Rebuffed by the Israeli operator Spacecom, SES has signalled its intention to pursue other acquisitions, with SES CEO Romain Bausch indicating to a conference call on its 2007 financials that other talks are already in play.
“Our offer has not been retained by the company [Spacecom] and I am not optimistic that they would reconsider our offer, but it is a good indication as we would be interested in small companies with two or three satellites.” Bausch added that the company was also studying the assets of larger companies that might consider releasing a part of their fleet. The offer for Spacecom was said to be in “very early stages” and was only revealed by Spacecom because of its status as a public company.
SES has reported just a 0.9% rise in profits for 2007, falling short of analyst expectations, but in line with the satellite operator’s own forecasts. EBITDA crept up to €1.090 billion from €1.080 billion and recurring EBITDA rose 12.2% to €1.125 billion.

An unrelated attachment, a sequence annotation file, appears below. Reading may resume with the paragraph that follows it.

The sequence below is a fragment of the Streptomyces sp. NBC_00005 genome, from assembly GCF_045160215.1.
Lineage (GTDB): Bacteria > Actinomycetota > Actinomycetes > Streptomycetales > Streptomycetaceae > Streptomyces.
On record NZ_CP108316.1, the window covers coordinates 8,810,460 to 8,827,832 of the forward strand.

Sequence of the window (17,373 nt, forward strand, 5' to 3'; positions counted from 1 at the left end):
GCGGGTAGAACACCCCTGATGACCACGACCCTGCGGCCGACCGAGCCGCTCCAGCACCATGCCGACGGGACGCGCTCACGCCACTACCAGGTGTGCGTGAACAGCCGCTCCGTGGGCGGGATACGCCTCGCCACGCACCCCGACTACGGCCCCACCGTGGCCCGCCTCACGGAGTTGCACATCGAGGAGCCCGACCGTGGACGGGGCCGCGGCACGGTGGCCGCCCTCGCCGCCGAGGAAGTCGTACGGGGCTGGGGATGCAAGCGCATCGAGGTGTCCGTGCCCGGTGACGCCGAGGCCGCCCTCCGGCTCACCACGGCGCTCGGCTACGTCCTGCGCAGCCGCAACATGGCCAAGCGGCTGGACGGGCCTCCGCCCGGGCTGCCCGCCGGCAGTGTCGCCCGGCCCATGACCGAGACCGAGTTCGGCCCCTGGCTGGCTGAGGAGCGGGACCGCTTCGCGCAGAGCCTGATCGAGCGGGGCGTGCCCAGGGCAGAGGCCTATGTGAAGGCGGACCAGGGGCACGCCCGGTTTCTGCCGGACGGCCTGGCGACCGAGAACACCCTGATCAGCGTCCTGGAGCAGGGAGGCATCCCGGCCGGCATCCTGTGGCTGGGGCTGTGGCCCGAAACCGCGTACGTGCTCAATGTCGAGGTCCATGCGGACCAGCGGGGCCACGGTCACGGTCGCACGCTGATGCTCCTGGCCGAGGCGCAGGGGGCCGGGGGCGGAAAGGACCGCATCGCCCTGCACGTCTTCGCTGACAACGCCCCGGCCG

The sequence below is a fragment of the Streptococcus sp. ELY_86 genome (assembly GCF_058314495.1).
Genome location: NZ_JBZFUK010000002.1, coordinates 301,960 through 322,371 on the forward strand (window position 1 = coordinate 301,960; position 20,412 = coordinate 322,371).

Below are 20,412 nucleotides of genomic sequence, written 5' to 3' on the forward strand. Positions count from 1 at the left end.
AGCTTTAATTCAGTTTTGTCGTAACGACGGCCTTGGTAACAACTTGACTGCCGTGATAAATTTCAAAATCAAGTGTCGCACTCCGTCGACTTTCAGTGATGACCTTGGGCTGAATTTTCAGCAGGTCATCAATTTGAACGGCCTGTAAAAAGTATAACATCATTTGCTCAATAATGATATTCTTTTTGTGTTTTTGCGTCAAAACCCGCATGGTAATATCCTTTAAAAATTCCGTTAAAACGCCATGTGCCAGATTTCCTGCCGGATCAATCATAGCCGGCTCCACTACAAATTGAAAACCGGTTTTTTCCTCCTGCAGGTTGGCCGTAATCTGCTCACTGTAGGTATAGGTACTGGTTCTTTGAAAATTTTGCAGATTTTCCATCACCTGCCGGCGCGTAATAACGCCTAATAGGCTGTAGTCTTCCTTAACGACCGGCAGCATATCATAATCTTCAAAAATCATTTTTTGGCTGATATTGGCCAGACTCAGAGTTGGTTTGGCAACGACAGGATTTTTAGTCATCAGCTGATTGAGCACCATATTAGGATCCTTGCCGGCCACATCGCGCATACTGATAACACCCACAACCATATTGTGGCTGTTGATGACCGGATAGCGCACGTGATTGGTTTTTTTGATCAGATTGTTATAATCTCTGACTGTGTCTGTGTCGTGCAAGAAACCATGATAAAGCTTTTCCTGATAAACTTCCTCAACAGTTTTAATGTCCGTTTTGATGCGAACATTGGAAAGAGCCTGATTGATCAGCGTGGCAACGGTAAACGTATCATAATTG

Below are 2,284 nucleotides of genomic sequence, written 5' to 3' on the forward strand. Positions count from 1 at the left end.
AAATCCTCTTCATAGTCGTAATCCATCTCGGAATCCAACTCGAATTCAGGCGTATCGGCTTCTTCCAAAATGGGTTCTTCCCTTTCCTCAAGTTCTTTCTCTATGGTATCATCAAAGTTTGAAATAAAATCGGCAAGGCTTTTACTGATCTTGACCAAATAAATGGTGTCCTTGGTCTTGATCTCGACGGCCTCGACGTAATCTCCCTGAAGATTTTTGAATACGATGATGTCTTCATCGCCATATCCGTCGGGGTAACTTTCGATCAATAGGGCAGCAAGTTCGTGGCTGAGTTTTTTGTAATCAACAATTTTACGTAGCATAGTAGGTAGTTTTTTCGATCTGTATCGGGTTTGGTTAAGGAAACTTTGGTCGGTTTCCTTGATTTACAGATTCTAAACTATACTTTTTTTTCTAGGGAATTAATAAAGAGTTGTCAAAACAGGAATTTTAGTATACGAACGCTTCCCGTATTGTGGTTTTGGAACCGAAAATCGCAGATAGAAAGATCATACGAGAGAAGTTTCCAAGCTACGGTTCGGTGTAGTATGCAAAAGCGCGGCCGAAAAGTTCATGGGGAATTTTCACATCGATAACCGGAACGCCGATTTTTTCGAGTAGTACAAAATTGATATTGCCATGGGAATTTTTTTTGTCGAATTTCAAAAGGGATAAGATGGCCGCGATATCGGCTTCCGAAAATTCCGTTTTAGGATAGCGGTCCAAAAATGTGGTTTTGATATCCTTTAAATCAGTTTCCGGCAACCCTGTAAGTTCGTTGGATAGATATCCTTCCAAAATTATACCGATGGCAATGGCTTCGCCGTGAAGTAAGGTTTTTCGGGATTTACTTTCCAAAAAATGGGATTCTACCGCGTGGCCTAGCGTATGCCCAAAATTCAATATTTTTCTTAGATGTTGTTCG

An increase in net operating cashflow has allowed the company to invest in new financial projects, away from the overhang of its former shareholder. Organic growth was particularly strong at New Skies, increasing by 20%, which SES says demonstrates its ability to be able to derive revenue synergies from acquisitions.
Net profit fell by 7.3 pct to €404.0 million from the previous year’s €435.8 million, resulting from high interest charges in relation to the split from GE.
Revenue fell 0.3% to €1.61 billion, as anticipated by forecasters, and resulting from the loss of transponder capacity during the GE spin-off.
Utilisation rates – the amount of available transponders in service – increased from 75% (restated after the GE asset transfer) to 76.5%. The Astra segment continues to lead the field with the utilisation of 85.5%, though a fraction down from the 86.7% restated for 2006.